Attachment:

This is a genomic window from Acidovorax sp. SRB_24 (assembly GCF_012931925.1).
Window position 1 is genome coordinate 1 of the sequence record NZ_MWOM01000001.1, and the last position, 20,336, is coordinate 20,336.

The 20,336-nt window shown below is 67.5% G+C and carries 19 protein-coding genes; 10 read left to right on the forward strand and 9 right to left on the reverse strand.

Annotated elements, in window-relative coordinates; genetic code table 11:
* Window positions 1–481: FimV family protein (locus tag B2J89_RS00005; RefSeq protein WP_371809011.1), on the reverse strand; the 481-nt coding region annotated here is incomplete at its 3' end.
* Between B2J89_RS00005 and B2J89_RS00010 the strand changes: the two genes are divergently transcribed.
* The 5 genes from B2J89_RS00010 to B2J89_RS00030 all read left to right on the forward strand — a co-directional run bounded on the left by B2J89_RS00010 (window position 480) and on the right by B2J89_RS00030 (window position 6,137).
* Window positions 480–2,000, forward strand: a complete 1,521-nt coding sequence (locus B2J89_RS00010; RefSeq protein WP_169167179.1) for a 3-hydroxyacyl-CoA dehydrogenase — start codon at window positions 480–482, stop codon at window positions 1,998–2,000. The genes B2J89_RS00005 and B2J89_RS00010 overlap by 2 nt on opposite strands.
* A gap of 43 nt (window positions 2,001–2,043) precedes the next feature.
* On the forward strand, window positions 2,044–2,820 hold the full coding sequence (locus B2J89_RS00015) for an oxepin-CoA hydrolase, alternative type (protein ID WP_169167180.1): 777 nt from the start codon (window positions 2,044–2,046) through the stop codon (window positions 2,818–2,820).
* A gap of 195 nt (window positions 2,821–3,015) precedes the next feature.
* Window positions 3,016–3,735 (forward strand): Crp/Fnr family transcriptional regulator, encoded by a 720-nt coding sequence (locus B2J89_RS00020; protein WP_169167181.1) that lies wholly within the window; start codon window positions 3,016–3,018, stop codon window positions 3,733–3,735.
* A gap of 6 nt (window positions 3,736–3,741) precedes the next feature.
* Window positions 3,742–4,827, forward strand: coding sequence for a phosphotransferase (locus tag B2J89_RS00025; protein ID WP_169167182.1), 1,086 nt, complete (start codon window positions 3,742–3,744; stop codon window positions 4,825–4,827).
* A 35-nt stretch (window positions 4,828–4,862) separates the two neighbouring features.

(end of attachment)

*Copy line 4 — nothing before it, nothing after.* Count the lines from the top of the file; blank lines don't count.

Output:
Annotated elements, in window-relative coordinates; genetic code table 11: